Nelvis is a very playful baby boy and the only child in his family. He was born when his mother was still a student in secondary school, form three. She had to take a break from her studies for some time to take care of her newborn baby. They do not receive any support from his father. Early this year, she resumed schooling and Nelvis is under the care of her aunt. When he was born, Nelvis' mother first noticed that something seemed different for Nelvis and his aunt also shared the concern. Nelvis’ grandmother advised them to bring him to BethanyKids Hospital for treatment. Upon arrival, he was examined and diagnosed with cryptorchidism where one or both of the testes fail to descend. The medical team has recommended surgery to cure his condition. If left untreated, Nelvis has an increased risk of developing hernias, testicular cancer, and fertility problems in the future. Nelvis will be receiving assistance from our medical partner, African Mission Healthcare (AMH). Fortunately, he is scheduled to undergo corrective surgery on June 21st. Now, Nelvis and his family need help raising $646 to cover the total cost of his procedure and care. Nelvis' mother says, “When I learned that my son needed surgery, I was very much worried and stressed out as I have no money to cater for the surgery.”
Christmaelle is a beautiful toddler from Haiti. She lives with her parents, grandparents, and three older siblings in a small fishing village in southwest Haiti. The adults in her family all fish and raise livestock for a living. Christmaelle has a cardiac condition called ventricular septal defect. A hole exists between the two lower chambers of her heart; blood leaks through this hole without first passing through her lungs to obtain oxygen, leaving her weak and short of breath. The surgery Christmaelle needs is not available in Haiti, so she will fly to Dominican Republic to receive treatment. On June 28th, she will undergo cardiac surgery, during which surgeons will close the hole in her heart with a patch so that blood can no longer leak through it. Haiti Cardiac Alliance is contributing $7,000 to pay for her surgery. Christmaelle's family also needs help to fund the costs of surgery prep and followup. The $1,500 bill covers labs, medicines, and checkup and followup appointments. It also supports the cost of getting passports and the social workers from our medical partner, Haiti Cardiac Alliance, who will accompany Christmaelle's family overseas. Christmaelle's mother said: "Our family is praying for everyone who is helping our daughter to become healthy again!"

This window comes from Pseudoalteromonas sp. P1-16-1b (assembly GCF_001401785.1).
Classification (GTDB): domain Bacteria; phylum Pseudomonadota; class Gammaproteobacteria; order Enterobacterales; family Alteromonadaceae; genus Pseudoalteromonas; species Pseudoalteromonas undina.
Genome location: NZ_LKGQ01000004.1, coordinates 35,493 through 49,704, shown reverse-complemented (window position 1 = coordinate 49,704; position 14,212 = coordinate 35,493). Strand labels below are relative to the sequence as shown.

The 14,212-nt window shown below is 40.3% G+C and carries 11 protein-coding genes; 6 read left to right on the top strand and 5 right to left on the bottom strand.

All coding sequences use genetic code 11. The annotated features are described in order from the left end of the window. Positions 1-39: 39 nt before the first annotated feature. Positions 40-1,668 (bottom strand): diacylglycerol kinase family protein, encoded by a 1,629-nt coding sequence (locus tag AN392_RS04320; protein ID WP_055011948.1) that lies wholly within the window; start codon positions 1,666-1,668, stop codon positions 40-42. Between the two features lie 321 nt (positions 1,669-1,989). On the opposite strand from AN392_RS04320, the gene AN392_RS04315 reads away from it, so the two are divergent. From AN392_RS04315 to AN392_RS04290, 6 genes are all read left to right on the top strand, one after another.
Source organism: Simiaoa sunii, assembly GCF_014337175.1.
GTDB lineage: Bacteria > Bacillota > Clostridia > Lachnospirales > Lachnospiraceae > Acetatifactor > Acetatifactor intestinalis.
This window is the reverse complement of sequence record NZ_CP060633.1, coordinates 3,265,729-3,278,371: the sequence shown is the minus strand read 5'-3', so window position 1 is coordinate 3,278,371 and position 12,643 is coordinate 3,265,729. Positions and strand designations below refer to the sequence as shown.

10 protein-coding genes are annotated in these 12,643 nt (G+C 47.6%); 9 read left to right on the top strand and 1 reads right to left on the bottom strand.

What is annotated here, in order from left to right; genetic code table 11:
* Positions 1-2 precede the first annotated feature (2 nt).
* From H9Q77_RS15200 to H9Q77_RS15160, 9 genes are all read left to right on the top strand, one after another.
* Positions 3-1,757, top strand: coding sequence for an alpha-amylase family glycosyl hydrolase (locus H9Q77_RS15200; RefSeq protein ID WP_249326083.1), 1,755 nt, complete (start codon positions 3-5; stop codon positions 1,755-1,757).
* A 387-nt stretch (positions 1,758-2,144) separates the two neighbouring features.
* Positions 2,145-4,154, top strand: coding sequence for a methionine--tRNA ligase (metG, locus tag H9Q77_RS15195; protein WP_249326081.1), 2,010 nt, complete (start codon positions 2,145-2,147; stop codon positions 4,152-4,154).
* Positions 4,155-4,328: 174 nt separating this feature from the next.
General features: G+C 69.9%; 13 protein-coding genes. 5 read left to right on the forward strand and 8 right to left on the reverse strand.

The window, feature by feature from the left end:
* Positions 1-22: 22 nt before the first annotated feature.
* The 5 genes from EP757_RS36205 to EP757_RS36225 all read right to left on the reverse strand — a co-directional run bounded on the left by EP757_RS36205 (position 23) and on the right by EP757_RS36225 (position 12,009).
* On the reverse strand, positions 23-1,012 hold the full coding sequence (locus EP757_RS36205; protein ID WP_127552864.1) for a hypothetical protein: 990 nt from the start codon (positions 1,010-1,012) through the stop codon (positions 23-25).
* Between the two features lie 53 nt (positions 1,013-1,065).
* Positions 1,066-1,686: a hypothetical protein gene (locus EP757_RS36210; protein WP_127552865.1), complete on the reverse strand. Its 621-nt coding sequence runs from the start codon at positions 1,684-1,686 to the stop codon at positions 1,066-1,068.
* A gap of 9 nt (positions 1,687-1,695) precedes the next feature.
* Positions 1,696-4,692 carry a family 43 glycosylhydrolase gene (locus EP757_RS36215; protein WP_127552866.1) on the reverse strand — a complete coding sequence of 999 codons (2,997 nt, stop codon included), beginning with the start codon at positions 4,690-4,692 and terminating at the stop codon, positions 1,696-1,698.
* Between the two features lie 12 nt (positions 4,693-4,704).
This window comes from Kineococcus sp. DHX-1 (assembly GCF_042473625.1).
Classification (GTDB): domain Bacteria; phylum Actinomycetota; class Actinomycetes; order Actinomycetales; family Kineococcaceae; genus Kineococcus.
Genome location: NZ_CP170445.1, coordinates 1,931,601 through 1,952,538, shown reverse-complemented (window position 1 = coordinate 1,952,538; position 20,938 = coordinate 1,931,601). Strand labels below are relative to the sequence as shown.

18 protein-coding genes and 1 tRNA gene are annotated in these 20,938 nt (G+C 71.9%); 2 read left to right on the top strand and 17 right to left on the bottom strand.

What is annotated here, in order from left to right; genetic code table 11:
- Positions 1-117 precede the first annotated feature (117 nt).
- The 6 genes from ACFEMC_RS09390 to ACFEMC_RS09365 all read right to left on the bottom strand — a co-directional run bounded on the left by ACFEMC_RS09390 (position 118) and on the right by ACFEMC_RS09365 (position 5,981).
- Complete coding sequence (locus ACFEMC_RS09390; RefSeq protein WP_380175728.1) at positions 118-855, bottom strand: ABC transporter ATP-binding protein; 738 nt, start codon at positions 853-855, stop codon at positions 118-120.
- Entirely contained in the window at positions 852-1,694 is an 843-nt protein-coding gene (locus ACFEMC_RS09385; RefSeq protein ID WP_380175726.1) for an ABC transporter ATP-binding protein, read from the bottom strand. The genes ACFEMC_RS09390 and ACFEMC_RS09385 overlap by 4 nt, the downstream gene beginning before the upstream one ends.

Augostino is a playful boy in kindergarten, who hails from Samor village in Western Kenya. One year ago, Augostino suffered severe burns to the left side of his face when he was trying to fetch food. As a result of his injury, Augostino developed scar contractures, which have tightened the skin around the burns. Fortunately, our medical partner, African Mission Healthcare, is helping Augostino receive treatment. On May 1st, surgeons at their care center will perform a burn contracture release surgery to help him heal. Now, his family needs help to fund this procedure, which will cost $1,478. Augostino's father says, “I want my child to have a good look just like other children. I always ask myself why this happened to him."
Joseph is 15-year-old student and the oldest in a small family of two kids. Joseph is a shy and reserved teenager. He was born with hypospadias, a congenital abnormality that causes urinary dysfunction. Joseph's mother worries that this condition has caused Joseph to have low self-esteem. Joseph has been examined and scheduled for a corrective surgery at our partner facility Bethany Kids Kijabe Hospital on March 31st. Joseph's parents separated last year and his father does not offer financial support. Jospeh's mother picks up jobs doing laundry or selling food to make ends meet. Joseph's family does not have medical insurance to afford the necessary surgery. Our medical partner, African Mission Healthcare, is helping Joseph and his family raise $847 to cover the total cost of his procedure and care. Joseph says, “For a long time, I have been praying and wishing my parents to get money so that I can be treated.”
Mathayo is a nine-year-old boy and the fourth born of his mother who has seven children. Their family is dependent on livestock keeping to make a living and support their large family. In the Fall of 2013, Mathayo was left in the hut sleeping, while his mother was out in the field herding goats. The bed he was sleeping in was close to an open fire place, which was unknowingly still hot from remnants of hot coals underneath the ash. Upon waking up from his afternoon nap, Mathayo got out of bed, however, as he crawled across the floor, he ran his left leg through the hot ashes, sustaining severe burns. As a result of his burns, he cannot walk long distances, herd livestock, fetch water, or go to school. Fortunately, our medical partner, African Mission Healthcare, is helping Mathayo receive the life-changing treatment he needs. On March 4th, surgeons at their care center, Arusha Lutheran Medical Centre, will perform a burn contracture release surgery, which will allow Mathayo to walk without pain, and live out a higher-quality life. African Mission Healthcare is asking for $874 to help fund Mathayo's procedure. Mathayo says, “I will be so happy if my foot is treated because it will help me wear shoes and walk without feeling pain.”